2) Environmental impact While the use of nearly any filtration system is better for the environment than using bottled water, obviously filters that last longer have less environmental impact than those with less longevity. There is an exponential increase in longevity as a filtration cartridge gets larger, because the threshold of resistance – the point when the filtration cartridge becomes so clogged that it becomes an impractical barrier to the flow of water through it – is reached after a geometrically larger volume of water has passed through it.

But magnitude isn’t the only consideration. Better filters, i.e. the ones that take out more contaminants, naturally have a smaller filtration pore size. A submicron filter is required to remove cysts; but that same submicron filtration cartridge is highly vulnerable to rapid clogging in water conditions with a significant concentration of particulates. The turbidity of New York City water, for example, is close to the EPA’s maximum contaminant level (MCL), due primarily to the oxidation of dissolved iron and manganese as water travels from the source reservoirs through miles of pipe. Unless these particulates are largely removed before the water reaches the fine filter, that filter won’t last very long – meaning it will be far more costly to maintain the alternative system to bottled water. A system requiring excessively frequent cartridge replacement naturally has a negative effect on the environment, and can cause people to give up on filtration and return to bottled water.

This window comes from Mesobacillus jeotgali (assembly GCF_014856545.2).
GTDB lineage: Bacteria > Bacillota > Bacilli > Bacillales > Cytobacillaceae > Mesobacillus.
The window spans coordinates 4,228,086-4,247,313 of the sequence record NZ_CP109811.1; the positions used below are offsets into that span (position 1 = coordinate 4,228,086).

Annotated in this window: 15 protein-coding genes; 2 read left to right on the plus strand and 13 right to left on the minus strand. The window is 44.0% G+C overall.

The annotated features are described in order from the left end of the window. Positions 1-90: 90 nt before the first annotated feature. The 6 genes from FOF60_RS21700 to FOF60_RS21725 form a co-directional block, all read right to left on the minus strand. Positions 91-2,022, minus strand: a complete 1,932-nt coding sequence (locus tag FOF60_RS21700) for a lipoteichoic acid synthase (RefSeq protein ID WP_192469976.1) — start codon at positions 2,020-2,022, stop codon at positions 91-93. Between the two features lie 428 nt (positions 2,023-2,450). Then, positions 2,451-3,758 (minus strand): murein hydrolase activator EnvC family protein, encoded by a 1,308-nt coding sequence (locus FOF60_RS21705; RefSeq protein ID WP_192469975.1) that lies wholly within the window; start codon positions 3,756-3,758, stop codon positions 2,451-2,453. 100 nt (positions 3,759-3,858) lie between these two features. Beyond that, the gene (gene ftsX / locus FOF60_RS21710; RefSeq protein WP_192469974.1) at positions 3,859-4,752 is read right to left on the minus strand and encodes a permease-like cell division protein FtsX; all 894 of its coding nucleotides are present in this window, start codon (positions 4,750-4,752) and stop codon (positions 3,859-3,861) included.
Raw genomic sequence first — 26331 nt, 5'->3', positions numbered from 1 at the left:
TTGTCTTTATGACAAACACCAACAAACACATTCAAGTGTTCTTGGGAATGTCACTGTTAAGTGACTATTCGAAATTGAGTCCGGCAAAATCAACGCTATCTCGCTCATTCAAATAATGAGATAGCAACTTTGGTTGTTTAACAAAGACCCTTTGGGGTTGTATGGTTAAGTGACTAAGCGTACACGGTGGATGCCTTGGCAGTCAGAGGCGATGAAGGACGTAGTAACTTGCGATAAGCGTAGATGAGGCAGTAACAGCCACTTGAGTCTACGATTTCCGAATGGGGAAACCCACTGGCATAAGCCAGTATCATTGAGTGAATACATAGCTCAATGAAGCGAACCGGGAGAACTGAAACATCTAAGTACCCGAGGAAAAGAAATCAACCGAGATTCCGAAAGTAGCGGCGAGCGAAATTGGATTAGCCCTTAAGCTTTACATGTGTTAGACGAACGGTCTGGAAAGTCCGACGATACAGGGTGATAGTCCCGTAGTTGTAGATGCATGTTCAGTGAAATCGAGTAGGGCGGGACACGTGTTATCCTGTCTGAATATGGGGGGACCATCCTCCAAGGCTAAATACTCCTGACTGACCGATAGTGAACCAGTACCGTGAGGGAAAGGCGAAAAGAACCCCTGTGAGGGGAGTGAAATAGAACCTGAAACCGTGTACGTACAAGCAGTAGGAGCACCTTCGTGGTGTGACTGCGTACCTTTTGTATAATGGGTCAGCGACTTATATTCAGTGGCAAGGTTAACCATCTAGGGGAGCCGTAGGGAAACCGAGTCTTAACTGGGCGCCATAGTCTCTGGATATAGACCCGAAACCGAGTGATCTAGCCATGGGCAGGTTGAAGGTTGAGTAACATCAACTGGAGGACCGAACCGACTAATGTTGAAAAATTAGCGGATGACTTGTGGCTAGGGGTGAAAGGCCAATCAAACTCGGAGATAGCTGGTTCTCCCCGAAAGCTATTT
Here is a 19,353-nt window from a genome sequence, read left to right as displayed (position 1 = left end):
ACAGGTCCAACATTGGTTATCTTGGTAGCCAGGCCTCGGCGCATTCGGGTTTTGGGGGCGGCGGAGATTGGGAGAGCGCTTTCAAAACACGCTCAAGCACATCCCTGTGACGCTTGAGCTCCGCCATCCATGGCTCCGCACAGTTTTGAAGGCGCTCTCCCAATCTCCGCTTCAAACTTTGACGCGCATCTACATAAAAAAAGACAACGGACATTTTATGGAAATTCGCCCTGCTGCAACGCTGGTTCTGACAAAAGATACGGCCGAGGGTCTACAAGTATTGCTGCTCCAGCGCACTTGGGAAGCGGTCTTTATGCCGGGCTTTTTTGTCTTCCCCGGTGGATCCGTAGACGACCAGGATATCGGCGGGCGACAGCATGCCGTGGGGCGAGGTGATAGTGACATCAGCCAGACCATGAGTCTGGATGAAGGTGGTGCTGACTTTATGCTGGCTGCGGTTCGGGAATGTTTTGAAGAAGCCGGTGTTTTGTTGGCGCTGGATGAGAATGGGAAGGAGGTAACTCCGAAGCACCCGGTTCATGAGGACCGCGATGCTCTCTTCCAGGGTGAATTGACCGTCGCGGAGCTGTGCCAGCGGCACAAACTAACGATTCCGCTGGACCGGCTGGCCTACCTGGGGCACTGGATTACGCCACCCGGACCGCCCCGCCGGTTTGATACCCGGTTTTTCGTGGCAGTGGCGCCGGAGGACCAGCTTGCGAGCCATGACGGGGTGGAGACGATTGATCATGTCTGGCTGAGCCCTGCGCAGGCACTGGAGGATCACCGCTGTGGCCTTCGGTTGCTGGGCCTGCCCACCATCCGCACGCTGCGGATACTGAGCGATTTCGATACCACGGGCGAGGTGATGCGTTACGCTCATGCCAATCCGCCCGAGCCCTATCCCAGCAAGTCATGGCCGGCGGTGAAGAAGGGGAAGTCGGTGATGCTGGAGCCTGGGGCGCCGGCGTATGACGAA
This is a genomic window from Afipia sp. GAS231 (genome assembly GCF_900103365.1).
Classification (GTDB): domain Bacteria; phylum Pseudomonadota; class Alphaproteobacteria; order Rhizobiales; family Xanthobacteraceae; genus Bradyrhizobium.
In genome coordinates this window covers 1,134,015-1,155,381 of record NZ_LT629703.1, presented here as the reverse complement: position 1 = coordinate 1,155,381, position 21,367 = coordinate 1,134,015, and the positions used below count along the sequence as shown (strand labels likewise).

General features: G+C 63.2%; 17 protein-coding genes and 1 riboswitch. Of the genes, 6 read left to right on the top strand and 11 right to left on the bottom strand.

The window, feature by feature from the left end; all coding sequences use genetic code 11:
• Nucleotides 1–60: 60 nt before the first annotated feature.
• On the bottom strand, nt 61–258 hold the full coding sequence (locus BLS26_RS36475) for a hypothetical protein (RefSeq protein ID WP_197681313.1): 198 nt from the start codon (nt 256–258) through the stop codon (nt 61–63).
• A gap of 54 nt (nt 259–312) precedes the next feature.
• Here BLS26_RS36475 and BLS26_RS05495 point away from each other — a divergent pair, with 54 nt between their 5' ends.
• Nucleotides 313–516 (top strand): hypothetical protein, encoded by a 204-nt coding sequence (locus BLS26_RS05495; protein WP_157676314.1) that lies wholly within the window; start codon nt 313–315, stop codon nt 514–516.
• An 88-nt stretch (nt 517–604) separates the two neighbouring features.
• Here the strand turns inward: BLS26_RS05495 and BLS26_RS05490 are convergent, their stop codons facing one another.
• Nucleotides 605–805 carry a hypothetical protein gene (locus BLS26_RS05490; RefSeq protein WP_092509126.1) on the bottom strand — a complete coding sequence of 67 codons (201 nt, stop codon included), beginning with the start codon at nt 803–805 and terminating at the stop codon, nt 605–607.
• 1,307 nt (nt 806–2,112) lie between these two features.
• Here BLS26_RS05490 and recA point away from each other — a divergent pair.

The most efficient way to assure the longevity of high-performance filtration cartridges is to install a particulate filter at the building’s main, which effectively acts as a large “pre”-filter on the entire domestic water supply. Many developers now include such a system in their new buildings for purposes of aesthetics and energy efficiency: Removing oxidized manganese and iron, strong discoloring agents, from the internal water supply of a building assures overall water clarity; running a building on filtered water saves energy because unobstructed water lines permit heat transfer with greater efficiency.

Again, the choice of technology used is consequential. Traditional water filters in high-volume point-of-entry applications are large vessels that require a great deal of water for self-cleaning, or are cartridge-based, which become an endless nightmare and expense to maintain. The newer “screen” technology filters by Amiad Filtration®, looking more like small jet engines than massive tanks, are absolutely miserly with respect to water required for self-cleaning. For an average
New York City building of say 400 apartments, the difference is a ratio of at least 10:1 – a typical tank filtration system requires about 1.5 million gallons of water annually, whereas an Amiad filter does the same job using less than 150,000 gallons annually. This is among the reasons that the majority (if not all) of the mechanical engineering firms active in New York City residential construction now specify Amiad Filtration®.

Information Center

Information about water quality and related topics.  Media articles and environmental perspectives. Water Quality Reports from around the US.

Featured Case Study

Yankee Stadium

All water is filtered at the new Yankee Stadium. Eight Amiad® SAF6000 filters in parallel for 2000+ gpm.